- You need a peel (or two). Getting your pizza in and out of the oven without a peel is darn near impossible. You’ll need at least one peel for launching, turning, and retrieving your pizza. We recommend a perforated or aluminum peel for stretching, launching and retrieving, and a turning peel for spinning the pizza mid-bake to ensure even cooking. Find out how to use them in this video.
- Try things out before the big party. We get it, you’re excited about your new pizza oven. And since you’ve been talking it up, your neighbour, second cousin and first-grade teacher have all already invited themselves over. Before the crowd joins you for pizza night, give yourself a trial run. Even if you make top-notch pizza in your conventional oven, you’ll still have a few things to learn when cooking with an Ooni oven.
- Hotter is not always better. We know we just told you that your baking stone needs to be hot, and yes, Ooni ovens can get up to 500°C, but that’s not always the temperature you want to cook at. We find 400-450°C to be ideal temperatures for cooking a neo-Neapolitan pizza. We offer an infrared thermometer so you can quickly and easily check the temperature inside your oven and find that sweet spot for your pie.
- Make extra dough. You’re going to screw up. We do, too. Don’t get discouraged if your first pizza isn’t perfect. At Ooni HQ, we embrace imperfection and experimentation. Even a team of Ooni experts sometimes produces a flop:. a little too much char, a misshapen pizza, a hole in the base. These are all normal parts of the learning curve. Don’t give up! There’s a simple way around it, though: Make a little (or a lot) more dough than you think you’ll need. And if you still have issues you can’t solve with a little trial and error, give our customer service team a shout. They’re excellent.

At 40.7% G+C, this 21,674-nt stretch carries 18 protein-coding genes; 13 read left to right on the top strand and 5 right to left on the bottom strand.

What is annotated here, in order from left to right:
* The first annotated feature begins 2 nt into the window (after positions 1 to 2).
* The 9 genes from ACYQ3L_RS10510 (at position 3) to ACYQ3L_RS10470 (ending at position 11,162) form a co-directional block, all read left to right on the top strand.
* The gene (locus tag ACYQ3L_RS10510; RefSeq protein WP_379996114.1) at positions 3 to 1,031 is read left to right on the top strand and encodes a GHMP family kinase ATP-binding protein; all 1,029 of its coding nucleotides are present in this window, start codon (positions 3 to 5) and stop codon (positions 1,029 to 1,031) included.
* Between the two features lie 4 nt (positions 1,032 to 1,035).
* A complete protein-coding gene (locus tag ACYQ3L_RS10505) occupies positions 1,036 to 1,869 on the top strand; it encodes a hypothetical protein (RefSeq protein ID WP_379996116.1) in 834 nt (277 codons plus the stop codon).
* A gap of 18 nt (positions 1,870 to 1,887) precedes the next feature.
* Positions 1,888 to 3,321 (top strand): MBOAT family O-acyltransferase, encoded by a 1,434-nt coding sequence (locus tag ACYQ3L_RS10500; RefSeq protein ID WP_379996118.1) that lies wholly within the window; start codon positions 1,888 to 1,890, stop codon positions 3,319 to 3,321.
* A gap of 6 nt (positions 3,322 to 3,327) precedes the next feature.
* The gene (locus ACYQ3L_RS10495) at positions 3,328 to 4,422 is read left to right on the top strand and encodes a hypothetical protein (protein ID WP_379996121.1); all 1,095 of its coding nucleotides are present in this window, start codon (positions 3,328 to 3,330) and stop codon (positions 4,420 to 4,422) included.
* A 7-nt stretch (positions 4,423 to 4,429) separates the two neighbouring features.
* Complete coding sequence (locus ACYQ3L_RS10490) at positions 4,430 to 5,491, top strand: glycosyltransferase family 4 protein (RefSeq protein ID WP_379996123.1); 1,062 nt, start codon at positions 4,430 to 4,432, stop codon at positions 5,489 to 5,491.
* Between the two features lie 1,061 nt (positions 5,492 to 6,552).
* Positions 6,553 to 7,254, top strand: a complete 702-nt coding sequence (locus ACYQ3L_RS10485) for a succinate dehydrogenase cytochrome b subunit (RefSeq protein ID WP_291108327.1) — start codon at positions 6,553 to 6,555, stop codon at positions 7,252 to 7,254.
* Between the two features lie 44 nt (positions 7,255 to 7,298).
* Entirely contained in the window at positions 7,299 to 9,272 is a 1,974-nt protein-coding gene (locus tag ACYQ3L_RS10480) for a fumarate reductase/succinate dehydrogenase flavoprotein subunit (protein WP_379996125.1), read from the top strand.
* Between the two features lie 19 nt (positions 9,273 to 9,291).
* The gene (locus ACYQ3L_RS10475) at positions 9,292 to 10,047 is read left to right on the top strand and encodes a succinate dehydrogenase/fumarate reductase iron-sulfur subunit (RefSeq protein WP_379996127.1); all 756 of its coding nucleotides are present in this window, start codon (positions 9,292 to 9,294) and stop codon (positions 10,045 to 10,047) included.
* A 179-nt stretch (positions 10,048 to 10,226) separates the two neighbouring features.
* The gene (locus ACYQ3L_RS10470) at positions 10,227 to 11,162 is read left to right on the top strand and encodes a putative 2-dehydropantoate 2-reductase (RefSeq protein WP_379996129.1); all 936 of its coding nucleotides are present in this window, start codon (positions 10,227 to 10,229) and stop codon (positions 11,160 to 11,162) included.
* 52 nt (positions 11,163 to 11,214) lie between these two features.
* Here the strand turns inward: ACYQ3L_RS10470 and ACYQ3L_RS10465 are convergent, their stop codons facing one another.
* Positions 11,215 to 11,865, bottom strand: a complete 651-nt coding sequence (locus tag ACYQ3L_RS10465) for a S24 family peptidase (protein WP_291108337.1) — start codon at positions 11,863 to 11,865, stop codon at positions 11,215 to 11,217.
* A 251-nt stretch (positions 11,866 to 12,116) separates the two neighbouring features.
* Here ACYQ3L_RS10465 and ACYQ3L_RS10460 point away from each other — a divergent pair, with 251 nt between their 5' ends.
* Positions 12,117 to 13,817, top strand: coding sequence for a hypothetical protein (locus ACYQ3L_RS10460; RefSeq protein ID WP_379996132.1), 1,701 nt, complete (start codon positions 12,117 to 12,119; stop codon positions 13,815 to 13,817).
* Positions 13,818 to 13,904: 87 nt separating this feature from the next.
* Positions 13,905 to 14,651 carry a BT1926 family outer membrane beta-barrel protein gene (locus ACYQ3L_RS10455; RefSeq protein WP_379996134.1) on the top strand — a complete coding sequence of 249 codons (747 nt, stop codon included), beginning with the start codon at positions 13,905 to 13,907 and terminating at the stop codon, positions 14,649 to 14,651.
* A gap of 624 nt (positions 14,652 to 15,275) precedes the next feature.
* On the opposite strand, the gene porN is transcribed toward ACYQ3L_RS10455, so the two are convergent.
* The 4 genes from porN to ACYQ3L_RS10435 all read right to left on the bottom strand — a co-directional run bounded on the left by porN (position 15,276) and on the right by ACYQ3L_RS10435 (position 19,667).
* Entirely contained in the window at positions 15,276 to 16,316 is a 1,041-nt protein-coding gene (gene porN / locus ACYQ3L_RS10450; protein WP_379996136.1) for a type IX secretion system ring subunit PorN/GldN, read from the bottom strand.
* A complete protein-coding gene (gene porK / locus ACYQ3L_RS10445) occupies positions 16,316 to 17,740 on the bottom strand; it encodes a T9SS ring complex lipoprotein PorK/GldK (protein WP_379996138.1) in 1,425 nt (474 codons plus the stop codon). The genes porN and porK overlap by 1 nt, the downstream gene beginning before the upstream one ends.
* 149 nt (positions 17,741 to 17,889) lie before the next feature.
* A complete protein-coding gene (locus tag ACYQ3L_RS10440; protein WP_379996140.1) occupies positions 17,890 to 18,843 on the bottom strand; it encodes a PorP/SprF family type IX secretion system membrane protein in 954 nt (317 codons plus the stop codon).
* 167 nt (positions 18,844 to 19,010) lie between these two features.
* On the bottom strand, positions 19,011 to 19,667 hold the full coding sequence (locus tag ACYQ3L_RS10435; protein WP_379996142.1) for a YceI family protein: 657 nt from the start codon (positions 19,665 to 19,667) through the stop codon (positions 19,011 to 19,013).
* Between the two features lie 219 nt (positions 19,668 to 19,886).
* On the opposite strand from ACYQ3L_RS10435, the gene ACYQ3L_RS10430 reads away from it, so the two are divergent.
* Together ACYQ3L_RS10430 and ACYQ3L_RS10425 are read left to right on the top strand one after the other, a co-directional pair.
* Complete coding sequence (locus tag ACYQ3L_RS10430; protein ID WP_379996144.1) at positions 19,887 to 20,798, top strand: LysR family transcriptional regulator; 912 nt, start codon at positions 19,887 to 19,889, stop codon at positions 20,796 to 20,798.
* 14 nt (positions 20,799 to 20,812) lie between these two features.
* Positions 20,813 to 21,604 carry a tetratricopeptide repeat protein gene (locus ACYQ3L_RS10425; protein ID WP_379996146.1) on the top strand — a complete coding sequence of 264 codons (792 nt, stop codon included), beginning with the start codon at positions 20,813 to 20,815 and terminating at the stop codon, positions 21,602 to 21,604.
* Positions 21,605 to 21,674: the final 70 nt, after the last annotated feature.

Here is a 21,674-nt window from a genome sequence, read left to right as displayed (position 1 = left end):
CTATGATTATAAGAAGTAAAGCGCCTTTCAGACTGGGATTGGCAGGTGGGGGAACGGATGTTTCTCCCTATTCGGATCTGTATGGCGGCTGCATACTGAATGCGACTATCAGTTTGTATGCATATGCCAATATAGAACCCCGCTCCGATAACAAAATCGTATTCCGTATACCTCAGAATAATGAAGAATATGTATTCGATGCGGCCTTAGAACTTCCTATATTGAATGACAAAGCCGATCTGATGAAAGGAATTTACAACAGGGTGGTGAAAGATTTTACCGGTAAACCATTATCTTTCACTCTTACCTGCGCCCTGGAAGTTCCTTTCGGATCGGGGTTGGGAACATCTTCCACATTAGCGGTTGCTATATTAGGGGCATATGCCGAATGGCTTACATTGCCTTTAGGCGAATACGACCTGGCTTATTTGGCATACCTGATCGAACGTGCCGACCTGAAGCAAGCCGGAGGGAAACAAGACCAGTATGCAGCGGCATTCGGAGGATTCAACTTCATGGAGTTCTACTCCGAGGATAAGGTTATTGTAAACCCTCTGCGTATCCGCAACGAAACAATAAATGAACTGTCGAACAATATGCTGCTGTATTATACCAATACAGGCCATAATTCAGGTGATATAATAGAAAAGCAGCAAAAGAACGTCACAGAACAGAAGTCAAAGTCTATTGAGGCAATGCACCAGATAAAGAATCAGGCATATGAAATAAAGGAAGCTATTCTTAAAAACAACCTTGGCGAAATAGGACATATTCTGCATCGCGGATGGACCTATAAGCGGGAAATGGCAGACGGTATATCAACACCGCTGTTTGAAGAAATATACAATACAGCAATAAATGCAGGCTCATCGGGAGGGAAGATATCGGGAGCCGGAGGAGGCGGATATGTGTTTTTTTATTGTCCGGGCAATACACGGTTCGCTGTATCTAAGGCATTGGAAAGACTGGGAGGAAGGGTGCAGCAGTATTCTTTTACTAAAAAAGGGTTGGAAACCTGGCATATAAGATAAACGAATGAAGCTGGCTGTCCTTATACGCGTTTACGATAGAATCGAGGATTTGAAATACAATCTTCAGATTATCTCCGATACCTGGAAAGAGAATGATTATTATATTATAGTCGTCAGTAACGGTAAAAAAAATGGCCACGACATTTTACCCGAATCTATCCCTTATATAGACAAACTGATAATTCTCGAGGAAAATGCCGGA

- Don’t load up on toppings. If you’re looking to cook a pizza in 60 to 90 seconds, you don’t want a pie that’s loaded down with too much cheese and heavy toppings. Overloading the dough can get in the way of a quick cook and make it harder to launch and retrieve your pizza. Go light on those toppings; it will still be delicious!
- Flip your stone. Expect your stone to change colour. The cordierite stones in our ovens usually turn brown or black in a few spots. That doesn’t mean something’s gone wrong or your stone is unusable, just that your oven is hard at work. Simply flip the stone (only when it’s cool!) before your next cook. The high heat inside the oven will clean food debris and burnt flour from the bottom so you’ve got a fresh stone every time you fire up.
- When cleaning up, don’t use water. Using water to put out a fire in your oven is unsafe and can cause damage or injury. Most parts of your Ooni will clean themselves and don’t need soap or water. If necessary, you can use a damp cloth on the outside of your oven, but we never recommend using soap or water inside your oven or on your stone.
- Step outside of the pizza box. Though we’re obviously pizza lovers, we also cook lots of other things in our ovens. Expand your Ooni repertoire: Cook fish, vegetables, casseroles, steaks. Heck, we even flame cook pineapple wedges for our cocktails in our own Ooni ovens!